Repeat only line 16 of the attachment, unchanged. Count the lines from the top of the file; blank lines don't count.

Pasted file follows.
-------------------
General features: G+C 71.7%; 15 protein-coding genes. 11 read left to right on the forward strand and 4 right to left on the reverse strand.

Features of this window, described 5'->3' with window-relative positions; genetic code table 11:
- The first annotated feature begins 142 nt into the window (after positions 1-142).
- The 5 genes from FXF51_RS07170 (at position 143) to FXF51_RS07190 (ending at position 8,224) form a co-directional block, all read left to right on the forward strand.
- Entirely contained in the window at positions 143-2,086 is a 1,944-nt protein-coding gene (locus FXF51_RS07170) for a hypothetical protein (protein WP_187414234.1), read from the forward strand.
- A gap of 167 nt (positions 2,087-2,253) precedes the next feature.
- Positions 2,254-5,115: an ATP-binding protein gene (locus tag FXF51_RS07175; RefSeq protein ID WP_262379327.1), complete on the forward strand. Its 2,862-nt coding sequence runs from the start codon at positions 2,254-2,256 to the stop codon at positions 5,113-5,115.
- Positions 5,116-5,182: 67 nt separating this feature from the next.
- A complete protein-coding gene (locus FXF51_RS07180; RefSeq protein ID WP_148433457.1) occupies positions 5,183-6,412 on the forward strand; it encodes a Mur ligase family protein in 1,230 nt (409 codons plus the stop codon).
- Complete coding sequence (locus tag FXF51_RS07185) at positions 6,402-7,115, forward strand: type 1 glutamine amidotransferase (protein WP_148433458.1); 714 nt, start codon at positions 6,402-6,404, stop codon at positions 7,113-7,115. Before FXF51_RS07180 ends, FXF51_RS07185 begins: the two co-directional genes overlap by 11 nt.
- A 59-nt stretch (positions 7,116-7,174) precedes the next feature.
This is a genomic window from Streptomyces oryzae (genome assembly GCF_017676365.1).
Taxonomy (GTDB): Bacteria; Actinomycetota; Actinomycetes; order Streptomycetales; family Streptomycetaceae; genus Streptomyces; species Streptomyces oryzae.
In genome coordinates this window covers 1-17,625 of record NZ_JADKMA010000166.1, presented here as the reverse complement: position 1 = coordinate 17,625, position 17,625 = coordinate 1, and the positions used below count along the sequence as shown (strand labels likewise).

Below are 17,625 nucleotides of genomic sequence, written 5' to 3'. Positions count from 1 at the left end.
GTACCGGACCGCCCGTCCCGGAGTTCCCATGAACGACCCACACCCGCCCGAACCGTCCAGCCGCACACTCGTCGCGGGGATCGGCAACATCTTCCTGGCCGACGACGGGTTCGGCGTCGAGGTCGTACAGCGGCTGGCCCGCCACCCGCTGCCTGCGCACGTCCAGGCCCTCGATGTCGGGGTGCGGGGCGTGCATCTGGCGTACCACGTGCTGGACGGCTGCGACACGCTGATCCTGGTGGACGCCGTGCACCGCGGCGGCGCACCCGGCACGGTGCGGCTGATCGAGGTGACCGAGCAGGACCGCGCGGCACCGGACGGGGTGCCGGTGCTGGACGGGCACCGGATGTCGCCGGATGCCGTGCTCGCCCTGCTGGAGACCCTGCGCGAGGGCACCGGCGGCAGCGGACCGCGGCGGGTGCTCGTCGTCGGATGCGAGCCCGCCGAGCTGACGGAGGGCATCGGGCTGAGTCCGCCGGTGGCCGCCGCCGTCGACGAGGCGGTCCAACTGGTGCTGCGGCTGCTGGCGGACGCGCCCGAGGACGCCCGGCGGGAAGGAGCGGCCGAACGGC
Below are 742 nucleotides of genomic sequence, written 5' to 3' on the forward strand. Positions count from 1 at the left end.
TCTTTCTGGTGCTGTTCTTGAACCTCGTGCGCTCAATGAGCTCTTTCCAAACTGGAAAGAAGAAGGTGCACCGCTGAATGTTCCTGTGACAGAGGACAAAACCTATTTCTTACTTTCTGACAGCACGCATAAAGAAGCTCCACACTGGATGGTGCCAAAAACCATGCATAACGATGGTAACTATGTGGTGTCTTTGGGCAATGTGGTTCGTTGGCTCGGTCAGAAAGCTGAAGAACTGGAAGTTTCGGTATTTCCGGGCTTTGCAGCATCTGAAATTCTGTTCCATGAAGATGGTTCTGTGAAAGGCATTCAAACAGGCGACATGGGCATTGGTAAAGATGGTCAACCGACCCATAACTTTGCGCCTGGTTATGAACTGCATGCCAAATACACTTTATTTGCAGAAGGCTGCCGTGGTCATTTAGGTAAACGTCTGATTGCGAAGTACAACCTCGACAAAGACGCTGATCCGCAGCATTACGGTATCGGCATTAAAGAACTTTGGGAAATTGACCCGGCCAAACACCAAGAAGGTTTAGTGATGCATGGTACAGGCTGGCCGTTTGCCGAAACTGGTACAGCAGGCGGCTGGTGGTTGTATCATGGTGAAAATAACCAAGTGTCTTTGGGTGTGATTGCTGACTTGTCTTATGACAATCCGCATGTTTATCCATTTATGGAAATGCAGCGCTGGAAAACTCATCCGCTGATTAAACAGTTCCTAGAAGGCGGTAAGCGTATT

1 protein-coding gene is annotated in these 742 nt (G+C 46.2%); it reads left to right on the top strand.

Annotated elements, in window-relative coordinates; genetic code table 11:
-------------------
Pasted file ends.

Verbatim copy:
GTACCGGACCGCCCGTCCCGGAGTTCCCATGAACGACCCACACCCGCCCGAACCGTCCAGCCGCACACTCGTCGCGGGGATCGGCAACATCTTCCTGGCCGACGACGGGTTCGGCGTCGAGGTCGTACAGCGGCTGGCCCGCCACCCGCTGCCTGCGCACGTCCAGGCCCTCGATGTCGGGGTGCGGGGCGTGCATCTGGCGTACCACGTGCTGGACGGCTGCGACACGCTGATCCTGGTGGACGCCGTGCACCGCGGCGGCGCACCCGGCACGGTGCGGCTGATCGAGGTGACCGAGCAGGACCGCGCGGCACCGGACGGGGTGCCGGTGCTGGACGGGCACCGGATGTCGCCGGATGCCGTGCTCGCCCTGCTGGAGACCCTGCGCGAGGGCACCGGCGGCAGCGGACCGCGGCGGGTGCTCGTCGTCGGATGCGAGCCCGCCGAGCTGACGGAGGGCATCGGGCTGAGTCCGCCGGTGGCCGCCGCCGTCGACGAGGCGGTCCAACTGGTGCTGCGGCTGCTGGCGGACGCGCCCGAGGACGCCCGGCGGGAAGGAGCGGCCGAACGGC